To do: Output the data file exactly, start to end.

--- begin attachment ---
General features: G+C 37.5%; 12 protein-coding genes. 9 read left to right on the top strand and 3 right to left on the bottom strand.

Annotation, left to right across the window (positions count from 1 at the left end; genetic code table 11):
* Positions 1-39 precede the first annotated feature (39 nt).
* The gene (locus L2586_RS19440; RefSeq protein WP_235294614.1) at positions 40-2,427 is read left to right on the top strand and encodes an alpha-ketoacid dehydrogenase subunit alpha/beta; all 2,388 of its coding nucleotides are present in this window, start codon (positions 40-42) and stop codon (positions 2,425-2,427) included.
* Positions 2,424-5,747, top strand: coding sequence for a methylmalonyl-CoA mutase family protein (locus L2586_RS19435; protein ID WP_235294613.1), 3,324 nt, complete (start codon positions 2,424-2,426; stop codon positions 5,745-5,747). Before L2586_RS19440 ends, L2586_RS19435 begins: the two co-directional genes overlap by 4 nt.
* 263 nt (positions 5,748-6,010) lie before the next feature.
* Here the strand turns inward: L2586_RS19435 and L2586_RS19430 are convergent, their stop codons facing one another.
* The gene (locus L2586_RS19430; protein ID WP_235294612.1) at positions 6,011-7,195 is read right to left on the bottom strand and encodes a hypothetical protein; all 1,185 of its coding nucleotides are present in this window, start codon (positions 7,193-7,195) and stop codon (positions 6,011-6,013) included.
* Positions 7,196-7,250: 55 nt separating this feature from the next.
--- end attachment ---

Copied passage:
General features: G+C 37.5%; 12 protein-coding genes. 9 read left to right on the top strand and 3 right to left on the bottom strand.

Annotation, left to right across the window (positions count from 1 at the left end; genetic code table 11):
* Positions 1-39 precede the first annotated feature (39 nt).
* The gene (locus L2586_RS19440; RefSeq protein WP_235294614.1) at positions 40-2,427 is read left to right on the top strand and encodes an alpha-ketoacid dehydrogenase subunit alpha/beta; all 2,388 of its coding nucleotides are present in this window, start codon (positions 40-42) and stop codon (positions 2,425-2,427) included.
* Positions 2,424-5,747, top strand: coding sequence for a methylmalonyl-CoA mutase family protein (locus L2586_RS19435; protein ID WP_235294613.1), 3,324 nt, complete (start codon positions 2,424-2,426; stop codon positions 5,745-5,747). Before L2586_RS19440 ends, L2586_RS19435 begins: the two co-directional genes overlap by 4 nt.
* 263 nt (positions 5,748-6,010) lie before the next feature.
* Here the strand turns inward: L2586_RS19435 and L2586_RS19430 are convergent, their stop codons facing one another.
* The gene (locus L2586_RS19430; protein ID WP_235294612.1) at positions 6,011-7,195 is read right to left on the bottom strand and encodes a hypothetical protein; all 1,185 of its coding nucleotides are present in this window, start codon (positions 7,193-7,195) and stop codon (positions 6,011-6,013) included.
* Positions 7,196-7,250: 55 nt separating this feature from the next.